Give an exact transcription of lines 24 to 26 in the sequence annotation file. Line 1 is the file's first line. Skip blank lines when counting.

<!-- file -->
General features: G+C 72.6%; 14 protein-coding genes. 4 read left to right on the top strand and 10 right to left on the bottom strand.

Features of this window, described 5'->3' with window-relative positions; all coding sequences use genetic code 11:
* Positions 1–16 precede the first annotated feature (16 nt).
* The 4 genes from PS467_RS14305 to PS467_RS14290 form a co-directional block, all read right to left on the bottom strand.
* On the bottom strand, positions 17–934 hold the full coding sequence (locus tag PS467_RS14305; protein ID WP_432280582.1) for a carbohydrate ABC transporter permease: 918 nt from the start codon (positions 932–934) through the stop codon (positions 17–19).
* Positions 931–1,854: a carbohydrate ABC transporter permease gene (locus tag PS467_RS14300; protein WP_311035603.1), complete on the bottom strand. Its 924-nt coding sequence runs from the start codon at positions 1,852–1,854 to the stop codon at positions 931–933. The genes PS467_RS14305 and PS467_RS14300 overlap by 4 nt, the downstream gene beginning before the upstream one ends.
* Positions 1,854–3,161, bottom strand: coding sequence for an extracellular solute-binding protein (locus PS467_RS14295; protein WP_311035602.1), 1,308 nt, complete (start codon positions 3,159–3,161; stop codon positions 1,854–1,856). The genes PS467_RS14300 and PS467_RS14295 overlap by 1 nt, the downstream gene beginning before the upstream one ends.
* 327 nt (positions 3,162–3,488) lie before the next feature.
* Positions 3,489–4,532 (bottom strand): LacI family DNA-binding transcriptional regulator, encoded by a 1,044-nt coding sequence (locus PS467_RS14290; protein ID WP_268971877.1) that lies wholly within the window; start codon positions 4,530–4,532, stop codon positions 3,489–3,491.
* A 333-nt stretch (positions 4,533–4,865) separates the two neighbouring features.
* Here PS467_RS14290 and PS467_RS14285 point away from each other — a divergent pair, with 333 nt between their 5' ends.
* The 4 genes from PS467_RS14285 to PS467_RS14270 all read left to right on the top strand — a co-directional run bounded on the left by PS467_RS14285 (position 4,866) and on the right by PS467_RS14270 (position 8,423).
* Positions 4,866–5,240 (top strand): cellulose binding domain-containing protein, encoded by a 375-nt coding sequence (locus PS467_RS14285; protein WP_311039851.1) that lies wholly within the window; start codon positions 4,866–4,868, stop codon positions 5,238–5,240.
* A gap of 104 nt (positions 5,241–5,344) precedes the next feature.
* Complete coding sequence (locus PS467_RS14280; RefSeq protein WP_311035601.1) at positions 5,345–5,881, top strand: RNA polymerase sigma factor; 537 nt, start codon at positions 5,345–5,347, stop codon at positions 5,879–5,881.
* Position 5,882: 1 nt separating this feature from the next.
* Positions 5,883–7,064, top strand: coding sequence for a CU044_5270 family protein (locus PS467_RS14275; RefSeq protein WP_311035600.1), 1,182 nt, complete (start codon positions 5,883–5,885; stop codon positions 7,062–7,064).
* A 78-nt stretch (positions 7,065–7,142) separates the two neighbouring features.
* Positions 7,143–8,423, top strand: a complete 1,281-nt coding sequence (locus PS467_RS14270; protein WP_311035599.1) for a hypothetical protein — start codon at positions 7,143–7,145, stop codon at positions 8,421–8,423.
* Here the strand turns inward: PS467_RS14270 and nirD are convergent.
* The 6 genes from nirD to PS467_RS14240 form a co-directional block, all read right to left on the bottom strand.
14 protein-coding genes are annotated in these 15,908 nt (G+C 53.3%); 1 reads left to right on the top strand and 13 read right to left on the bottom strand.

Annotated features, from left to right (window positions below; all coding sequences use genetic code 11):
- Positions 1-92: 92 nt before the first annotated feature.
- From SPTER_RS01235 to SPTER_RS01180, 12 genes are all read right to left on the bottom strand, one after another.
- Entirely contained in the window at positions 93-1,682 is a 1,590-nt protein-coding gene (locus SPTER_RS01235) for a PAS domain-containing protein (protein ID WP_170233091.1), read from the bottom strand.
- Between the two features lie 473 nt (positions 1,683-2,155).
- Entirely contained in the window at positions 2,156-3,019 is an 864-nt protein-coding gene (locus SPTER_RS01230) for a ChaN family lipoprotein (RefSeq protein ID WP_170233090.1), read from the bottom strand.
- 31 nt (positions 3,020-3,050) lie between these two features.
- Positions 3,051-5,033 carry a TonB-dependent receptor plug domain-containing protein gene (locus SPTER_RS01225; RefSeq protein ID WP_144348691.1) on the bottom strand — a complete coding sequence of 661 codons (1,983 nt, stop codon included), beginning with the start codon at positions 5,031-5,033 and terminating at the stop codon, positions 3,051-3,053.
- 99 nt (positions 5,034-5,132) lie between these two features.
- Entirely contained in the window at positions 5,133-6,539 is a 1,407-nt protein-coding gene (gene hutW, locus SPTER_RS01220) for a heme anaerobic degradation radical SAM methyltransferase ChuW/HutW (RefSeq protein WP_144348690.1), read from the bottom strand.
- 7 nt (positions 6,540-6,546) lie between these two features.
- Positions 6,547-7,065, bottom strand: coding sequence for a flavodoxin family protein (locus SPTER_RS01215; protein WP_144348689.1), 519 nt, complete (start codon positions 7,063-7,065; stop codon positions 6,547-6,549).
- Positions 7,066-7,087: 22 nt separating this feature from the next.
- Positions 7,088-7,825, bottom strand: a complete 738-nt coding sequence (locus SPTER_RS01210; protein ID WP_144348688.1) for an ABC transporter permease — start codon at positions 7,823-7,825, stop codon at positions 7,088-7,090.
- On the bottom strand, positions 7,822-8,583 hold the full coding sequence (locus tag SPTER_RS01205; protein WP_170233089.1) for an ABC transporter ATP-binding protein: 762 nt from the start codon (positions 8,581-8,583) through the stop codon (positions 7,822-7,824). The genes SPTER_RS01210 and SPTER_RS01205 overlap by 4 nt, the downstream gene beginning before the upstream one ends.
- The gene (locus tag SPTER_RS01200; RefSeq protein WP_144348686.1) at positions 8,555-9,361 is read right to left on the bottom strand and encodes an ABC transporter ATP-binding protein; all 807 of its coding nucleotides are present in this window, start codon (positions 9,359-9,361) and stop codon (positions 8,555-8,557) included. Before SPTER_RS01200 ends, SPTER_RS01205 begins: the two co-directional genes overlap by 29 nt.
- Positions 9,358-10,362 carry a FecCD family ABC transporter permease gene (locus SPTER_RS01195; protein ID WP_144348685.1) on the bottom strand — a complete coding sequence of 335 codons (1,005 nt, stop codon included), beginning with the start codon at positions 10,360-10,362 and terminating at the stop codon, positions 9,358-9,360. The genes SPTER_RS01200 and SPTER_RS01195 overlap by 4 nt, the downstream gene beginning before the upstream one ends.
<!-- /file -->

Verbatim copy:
- Positions 1-92: 92 nt before the first annotated feature.
- From SPTER_RS01235 to SPTER_RS01180, 12 genes are all read right to left on the bottom strand, one after another.
- Entirely contained in the window at positions 93-1,682 is a 1,590-nt protein-coding gene (locus SPTER_RS01235) for a PAS domain-containing protein (protein ID WP_170233091.1), read from the bottom strand.